# Rust - left shift operator

The Bitwise left shift operator (<<) takes the two numbers and left shift the bits of first operand by number of place specified by second operand. For example: for left shifting the bits of x by y places, the expression (x<<y) can be used. It is equivalent to multiplying x by 2y.

The example below describes how left shift operator works:

```1000 << 2 returns 4000

(In Binary)
1000         ->    1111101000
<< 2                     |  left shift the bits
-----                    V  by 2 places
4000         <-  111110100000
(In Binary)
```

The code of using left shift operator (<<) is given below:

```fn main() {
let x = 1000;

//left shift operation
let z = x << 2;

//Displaying the result
println!("z = {}", z);
}
```

The output of the above code will be:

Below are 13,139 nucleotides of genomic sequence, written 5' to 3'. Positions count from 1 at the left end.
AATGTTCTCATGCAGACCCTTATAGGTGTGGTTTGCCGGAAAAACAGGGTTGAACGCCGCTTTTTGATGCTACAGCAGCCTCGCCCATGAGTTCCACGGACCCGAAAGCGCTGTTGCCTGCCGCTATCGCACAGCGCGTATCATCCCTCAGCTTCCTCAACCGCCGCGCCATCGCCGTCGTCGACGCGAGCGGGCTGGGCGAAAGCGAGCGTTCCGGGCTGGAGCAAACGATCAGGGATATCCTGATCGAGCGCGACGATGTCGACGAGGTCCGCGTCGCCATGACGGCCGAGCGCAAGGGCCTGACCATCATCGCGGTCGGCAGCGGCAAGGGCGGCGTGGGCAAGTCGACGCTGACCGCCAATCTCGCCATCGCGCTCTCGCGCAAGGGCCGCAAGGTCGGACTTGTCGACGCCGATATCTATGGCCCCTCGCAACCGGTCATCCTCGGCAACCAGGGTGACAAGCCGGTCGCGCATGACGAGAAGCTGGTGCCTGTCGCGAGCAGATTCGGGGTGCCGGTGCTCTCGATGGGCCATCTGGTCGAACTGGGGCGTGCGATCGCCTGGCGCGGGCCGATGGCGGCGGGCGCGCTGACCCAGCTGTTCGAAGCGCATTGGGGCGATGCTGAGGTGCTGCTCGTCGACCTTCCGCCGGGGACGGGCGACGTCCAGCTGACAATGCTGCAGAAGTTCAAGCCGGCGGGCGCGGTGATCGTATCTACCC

```z = 4000
```

### Example: Count number of 1 Bits in a positive integer

Consider an integer 1000. In the bit-wise format, it can be written as 1111101000. However, all bits are not written here. A complete representation will be 32 bit representation as given below:

```00000000000000000000001111101000
```

Bitwise AND operation with 1 at any bit results into 1 if the bit is 1 or 0 if the bit is 0. Performing such operation at every bit, and counting the number of 1 gives the count of 1 bits in the given positive integer. To achieve this bitwise left shift operator can be used as shown in the example below:

```fn count_one_bits(n: i32) -> i32{
let mut mask = 1;
let mut count = 0;

//performing bitwise AND operation
//at every bit of the number
for i in 0..31 {
if((mask & n) == mask) {
count += 1;
}
mask = mask << 1;
}
return count;
}

fn main() {
println!("count_one_bits(1000) = {}", count_one_bits(1000));
println!("count_one_bits(1023) = {}", count_one_bits(1023));
}
```

The above code will give the following output:

```count_one_bits(1000) = 6
count_one_bits(1023) = 10
```

❮ Rust - Operators

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